It’s been a year since I was diagnosed with GBS. For a while, I could not do the simple things like zip my pants, tie my shoes, handle eating utensils. My wife put key rings on my zippers so I could hook my fingers there and pull. She managed to make a set of eating utensils with big handles and I bought a set of velcro tie shoes. By December, I was able to tie shoes, eat normally and zip up.
But now, after a year, I still have severe numbness and loss of strength in my hands. My little fingers are toast, with no feeling or ability to move. The muscle that controls my thumbs is still out to lunch and I have a concavity where the muscle used to be. Muscles just don’t like having their nerves not working. In addition, both arms have lost strength. My right arm is developing the Popeye look as the forearm muscles – which work – struggle to compensate for the right bicep – which does not work. I can’t raise my right arm above my head with any weight and have what is called ‘winging’ with my right scapula. The left side is affected, but less so.
Despite all this, I have continued my woodworking and wood turning. At the end of a day, I am exhausted and my hands feel swollen and are quite painful. I’m 70 now, and am probably suffering from some age related problems, but I ascribe any recovery from this malicious malady to my continued passion for building things and turning bowls. The constant movement, the need to use tools, to use fingers that don’t work well, to find new ways to do tasks – are all helpful in the healing process.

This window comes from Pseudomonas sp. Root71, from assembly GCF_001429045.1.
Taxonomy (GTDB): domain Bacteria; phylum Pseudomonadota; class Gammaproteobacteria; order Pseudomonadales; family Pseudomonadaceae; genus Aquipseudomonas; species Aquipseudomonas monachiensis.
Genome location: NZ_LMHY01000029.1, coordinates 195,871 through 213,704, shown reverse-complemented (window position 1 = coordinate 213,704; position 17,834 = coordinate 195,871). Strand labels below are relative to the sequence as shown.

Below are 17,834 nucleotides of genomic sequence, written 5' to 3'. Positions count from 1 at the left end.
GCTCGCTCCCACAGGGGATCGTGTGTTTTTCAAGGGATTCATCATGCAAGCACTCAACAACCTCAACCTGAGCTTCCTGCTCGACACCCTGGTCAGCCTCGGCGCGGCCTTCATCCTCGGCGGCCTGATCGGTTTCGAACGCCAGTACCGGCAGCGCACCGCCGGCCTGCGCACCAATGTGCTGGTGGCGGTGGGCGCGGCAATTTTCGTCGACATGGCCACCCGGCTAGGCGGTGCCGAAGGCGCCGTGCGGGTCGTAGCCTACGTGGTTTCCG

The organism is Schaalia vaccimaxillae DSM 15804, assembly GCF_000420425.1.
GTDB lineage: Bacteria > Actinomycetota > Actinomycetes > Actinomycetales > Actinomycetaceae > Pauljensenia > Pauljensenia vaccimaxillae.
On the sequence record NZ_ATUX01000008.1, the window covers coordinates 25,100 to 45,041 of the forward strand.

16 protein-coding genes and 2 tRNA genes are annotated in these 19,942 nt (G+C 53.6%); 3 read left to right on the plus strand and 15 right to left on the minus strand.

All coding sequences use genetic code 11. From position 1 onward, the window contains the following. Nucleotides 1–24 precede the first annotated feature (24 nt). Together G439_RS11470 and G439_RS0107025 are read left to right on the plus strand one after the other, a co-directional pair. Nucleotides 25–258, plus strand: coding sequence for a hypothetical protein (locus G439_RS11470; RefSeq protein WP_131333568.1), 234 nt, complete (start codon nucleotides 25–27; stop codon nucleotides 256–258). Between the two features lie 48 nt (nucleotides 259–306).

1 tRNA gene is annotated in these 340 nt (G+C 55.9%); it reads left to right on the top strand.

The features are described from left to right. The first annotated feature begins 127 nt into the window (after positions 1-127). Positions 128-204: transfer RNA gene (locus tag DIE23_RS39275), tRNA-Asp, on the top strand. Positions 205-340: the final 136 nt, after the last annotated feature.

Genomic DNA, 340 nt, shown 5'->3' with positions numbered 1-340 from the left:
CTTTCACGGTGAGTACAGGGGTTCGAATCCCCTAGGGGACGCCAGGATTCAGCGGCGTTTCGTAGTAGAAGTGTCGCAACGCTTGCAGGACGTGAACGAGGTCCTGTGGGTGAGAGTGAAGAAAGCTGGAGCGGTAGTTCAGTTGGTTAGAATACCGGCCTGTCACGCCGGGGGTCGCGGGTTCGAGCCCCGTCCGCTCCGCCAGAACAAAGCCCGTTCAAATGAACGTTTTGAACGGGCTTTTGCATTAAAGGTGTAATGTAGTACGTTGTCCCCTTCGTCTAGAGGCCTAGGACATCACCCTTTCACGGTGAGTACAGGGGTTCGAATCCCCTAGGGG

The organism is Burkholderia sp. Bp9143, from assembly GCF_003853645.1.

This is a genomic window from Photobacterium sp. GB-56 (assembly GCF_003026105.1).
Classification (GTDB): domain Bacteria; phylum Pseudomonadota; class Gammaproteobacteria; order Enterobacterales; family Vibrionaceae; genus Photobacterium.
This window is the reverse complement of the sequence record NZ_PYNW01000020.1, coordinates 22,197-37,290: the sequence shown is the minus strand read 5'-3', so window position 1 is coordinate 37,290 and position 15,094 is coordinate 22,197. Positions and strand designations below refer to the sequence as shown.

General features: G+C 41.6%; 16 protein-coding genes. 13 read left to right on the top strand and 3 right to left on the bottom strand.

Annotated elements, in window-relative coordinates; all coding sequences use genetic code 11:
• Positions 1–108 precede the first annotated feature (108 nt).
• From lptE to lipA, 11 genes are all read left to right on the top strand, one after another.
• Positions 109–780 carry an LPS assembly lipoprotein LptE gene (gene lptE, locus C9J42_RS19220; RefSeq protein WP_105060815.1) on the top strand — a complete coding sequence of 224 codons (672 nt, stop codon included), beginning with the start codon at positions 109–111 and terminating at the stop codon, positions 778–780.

Maybe I’ll never get the feeling back in my hands completely. Maybe the pain will stay with me the rest of my life. Maybe the axons won’t repair themselves. Despite this, I feel that this terrible affliction has a silver lining. I thank the gods for every day and have a drive to contribute to society in some way each day that was not there before. With great pain comes appreciation of life. Those that experience GBS, cancer or other afflictions have a greater appreciation of the blessings of each day.
The Northern Guitar Guy – someone who helped me in dark moments – goes off to play his guitar. I’m turning a bowl or building a piece of furniture. Numb hands or not, I’m doing what I can.